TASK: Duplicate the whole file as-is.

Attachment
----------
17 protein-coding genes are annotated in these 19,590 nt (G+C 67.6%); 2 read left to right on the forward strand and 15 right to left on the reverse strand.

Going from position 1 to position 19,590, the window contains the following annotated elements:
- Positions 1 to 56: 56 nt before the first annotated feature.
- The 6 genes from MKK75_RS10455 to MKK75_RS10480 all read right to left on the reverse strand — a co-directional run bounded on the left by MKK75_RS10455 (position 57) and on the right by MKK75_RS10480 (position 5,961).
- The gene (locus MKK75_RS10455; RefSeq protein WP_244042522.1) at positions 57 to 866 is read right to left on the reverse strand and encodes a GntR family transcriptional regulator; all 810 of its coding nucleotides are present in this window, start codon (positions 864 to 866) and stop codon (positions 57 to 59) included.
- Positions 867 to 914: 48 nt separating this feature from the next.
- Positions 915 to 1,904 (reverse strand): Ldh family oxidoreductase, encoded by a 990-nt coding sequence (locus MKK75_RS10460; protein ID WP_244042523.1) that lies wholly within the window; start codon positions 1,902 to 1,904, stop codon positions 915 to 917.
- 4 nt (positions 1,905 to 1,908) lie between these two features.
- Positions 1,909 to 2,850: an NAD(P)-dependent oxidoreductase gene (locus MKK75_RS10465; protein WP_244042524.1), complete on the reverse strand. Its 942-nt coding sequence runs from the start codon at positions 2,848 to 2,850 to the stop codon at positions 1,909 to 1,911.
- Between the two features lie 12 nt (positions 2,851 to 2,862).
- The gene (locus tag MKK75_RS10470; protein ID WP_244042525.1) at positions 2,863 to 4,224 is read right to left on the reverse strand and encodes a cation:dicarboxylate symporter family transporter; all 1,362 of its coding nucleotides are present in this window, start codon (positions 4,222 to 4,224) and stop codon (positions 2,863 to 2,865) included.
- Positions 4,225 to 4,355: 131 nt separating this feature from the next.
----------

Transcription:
17 protein-coding genes are annotated in these 19,590 nt (G+C 67.6%); 2 read left to right on the forward strand and 15 right to left on the reverse strand.

Going from position 1 to position 19,590, the window contains the following annotated elements:
- Positions 1 to 56: 56 nt before the first annotated feature.
- The 6 genes from MKK75_RS10455 to MKK75_RS10480 all read right to left on the reverse strand — a co-directional run bounded on the left by MKK75_RS10455 (position 57) and on the right by MKK75_RS10480 (position 5,961).
- The gene (locus MKK75_RS10455; RefSeq protein WP_244042522.1) at positions 57 to 866 is read right to left on the reverse strand and encodes a GntR family transcriptional regulator; all 810 of its coding nucleotides are present in this window, start codon (positions 864 to 866) and stop codon (positions 57 to 59) included.
- Positions 867 to 914: 48 nt separating this feature from the next.
- Positions 915 to 1,904 (reverse strand): Ldh family oxidoreductase, encoded by a 990-nt coding sequence (locus MKK75_RS10460; protein ID WP_244042523.1) that lies wholly within the window; start codon positions 1,902 to 1,904, stop codon positions 915 to 917.
- 4 nt (positions 1,905 to 1,908) lie between these two features.
- Positions 1,909 to 2,850: an NAD(P)-dependent oxidoreductase gene (locus MKK75_RS10465; protein WP_244042524.1), complete on the reverse strand. Its 942-nt coding sequence runs from the start codon at positions 2,848 to 2,850 to the stop codon at positions 1,909 to 1,911.
- Between the two features lie 12 nt (positions 2,851 to 2,862).
- The gene (locus tag MKK75_RS10470; protein ID WP_244042525.1) at positions 2,863 to 4,224 is read right to left on the reverse strand and encodes a cation:dicarboxylate symporter family transporter; all 1,362 of its coding nucleotides are present in this window, start codon (positions 4,222 to 4,224) and stop codon (positions 2,863 to 2,865) included.
- Positions 4,225 to 4,355: 131 nt separating this feature from the next.